This sumptuous work is the result of the largest publishing company in the history of the press in the age of incunabula. Output from the printing presses Koberger in July 1493 in Latin under the title Liber chronicarum, was reprinted in December of the same year in German under the title Weltchronik, then widely known and sought after in Italy and in Europe as the Nuremberg Chronicles.
Author was Hartmann Schedel, a famous German humanist, who, with the publisher and sponsors, created a pool of scholars, illustrators (including the young Albrecht Dürer), pressmen and bookbinders to equip the German and European culture of an encyclopedia on history of the world from the Creation until the eve of the discovery of America.
The work contains 1809 woodcut illustrations (including 645 from original timbers) entirely hand colored, as was required for the most luxurious pieces intended for the princely libraries. The mapping system is one of the most important features: all the then known world is represented with more or less fantasy. Stand for truth, however, large plants topographical area of the city of Franco-German and Italian cities most important and famous: Rome, Venice, Florence and Genoa.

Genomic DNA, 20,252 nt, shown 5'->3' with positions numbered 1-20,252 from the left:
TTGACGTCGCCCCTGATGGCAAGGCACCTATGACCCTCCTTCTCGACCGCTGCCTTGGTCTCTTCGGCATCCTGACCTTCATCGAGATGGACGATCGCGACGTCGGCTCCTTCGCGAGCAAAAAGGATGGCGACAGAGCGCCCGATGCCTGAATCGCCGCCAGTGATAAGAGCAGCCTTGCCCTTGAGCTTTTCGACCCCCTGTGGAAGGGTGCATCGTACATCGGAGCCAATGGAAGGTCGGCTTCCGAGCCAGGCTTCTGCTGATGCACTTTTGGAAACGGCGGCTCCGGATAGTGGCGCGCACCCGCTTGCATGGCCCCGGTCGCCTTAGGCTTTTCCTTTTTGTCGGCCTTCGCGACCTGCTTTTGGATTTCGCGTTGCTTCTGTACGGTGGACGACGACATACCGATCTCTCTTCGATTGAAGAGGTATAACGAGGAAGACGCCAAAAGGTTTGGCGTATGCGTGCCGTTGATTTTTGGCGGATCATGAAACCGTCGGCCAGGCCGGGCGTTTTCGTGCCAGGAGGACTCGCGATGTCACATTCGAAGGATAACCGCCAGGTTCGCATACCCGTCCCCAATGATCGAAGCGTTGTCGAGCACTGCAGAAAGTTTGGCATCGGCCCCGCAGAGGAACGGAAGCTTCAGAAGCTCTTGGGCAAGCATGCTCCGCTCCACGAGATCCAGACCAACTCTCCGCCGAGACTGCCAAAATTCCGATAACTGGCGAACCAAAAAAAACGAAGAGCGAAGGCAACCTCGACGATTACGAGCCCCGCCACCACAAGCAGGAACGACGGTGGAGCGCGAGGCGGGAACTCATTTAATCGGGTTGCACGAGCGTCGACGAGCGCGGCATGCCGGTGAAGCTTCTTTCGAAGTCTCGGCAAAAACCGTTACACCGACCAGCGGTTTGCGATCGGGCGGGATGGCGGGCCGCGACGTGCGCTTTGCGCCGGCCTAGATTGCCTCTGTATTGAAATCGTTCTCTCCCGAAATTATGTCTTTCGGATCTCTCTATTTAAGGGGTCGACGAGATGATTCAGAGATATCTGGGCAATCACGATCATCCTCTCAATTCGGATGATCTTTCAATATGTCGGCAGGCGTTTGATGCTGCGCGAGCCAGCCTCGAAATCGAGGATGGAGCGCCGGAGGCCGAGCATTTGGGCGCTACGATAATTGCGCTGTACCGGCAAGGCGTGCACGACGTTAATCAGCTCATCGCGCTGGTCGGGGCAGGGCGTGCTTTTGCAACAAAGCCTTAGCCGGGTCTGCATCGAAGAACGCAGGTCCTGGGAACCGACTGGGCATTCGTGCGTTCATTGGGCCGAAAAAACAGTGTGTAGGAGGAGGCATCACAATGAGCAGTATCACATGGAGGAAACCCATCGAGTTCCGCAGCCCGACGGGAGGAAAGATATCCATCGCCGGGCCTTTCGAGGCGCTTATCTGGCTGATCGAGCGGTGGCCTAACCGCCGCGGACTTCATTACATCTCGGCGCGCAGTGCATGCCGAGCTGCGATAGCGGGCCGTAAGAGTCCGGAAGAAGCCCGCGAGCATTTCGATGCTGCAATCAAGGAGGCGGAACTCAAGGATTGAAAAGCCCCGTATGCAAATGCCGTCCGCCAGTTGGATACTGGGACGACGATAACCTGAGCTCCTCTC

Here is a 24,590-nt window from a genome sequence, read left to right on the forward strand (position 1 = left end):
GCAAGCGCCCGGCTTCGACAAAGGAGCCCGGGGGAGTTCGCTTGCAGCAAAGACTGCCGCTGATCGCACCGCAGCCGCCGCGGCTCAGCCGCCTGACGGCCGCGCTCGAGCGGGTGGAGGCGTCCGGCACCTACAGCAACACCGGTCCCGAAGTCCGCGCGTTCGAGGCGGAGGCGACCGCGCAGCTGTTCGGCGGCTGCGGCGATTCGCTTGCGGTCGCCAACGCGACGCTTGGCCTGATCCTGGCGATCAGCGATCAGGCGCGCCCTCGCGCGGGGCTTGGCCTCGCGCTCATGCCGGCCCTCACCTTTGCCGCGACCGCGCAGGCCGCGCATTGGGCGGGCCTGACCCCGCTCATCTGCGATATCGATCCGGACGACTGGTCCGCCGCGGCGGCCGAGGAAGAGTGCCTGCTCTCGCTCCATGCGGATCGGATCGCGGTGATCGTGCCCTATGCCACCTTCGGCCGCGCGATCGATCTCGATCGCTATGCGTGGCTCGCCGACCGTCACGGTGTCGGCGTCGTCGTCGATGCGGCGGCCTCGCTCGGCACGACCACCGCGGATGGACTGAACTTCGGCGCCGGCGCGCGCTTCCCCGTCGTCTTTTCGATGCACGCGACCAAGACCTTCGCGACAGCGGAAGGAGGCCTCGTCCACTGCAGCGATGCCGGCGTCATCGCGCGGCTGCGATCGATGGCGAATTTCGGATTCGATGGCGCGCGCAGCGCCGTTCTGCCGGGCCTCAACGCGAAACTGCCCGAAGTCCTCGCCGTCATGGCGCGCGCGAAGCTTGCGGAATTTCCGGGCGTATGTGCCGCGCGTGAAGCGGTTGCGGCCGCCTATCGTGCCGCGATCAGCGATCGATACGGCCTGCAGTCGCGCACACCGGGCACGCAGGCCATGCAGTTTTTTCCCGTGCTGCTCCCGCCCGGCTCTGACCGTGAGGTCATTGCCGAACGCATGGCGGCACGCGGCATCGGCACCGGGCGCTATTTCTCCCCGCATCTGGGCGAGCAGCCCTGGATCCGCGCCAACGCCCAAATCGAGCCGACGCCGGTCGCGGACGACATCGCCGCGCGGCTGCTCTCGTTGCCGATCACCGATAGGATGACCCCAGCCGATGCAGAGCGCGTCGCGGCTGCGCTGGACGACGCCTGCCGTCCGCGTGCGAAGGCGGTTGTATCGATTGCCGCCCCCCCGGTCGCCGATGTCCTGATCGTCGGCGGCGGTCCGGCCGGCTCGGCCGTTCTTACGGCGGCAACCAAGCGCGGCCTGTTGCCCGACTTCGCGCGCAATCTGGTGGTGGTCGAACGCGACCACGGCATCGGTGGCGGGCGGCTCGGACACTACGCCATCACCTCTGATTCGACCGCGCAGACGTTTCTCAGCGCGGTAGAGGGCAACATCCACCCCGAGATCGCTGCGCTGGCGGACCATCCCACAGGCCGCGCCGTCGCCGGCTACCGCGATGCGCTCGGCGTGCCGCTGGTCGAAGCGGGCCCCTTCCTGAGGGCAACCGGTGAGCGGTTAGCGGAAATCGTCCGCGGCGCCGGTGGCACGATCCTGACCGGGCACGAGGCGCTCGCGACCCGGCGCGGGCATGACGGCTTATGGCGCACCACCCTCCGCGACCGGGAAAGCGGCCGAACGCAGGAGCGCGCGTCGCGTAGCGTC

We have 2 facsimiles of the manuscript "Weltchronik - The chronicles of Nuremberg":
- Hartmann Schedel, Weltchronik - Nürnberg 1493 facsimile edition published by Edition Libri Illustri, 1993
- Weltchronik - Le cronache di Norimberga facsimile edition published by Il Bulino, edizioni d'arte, 1993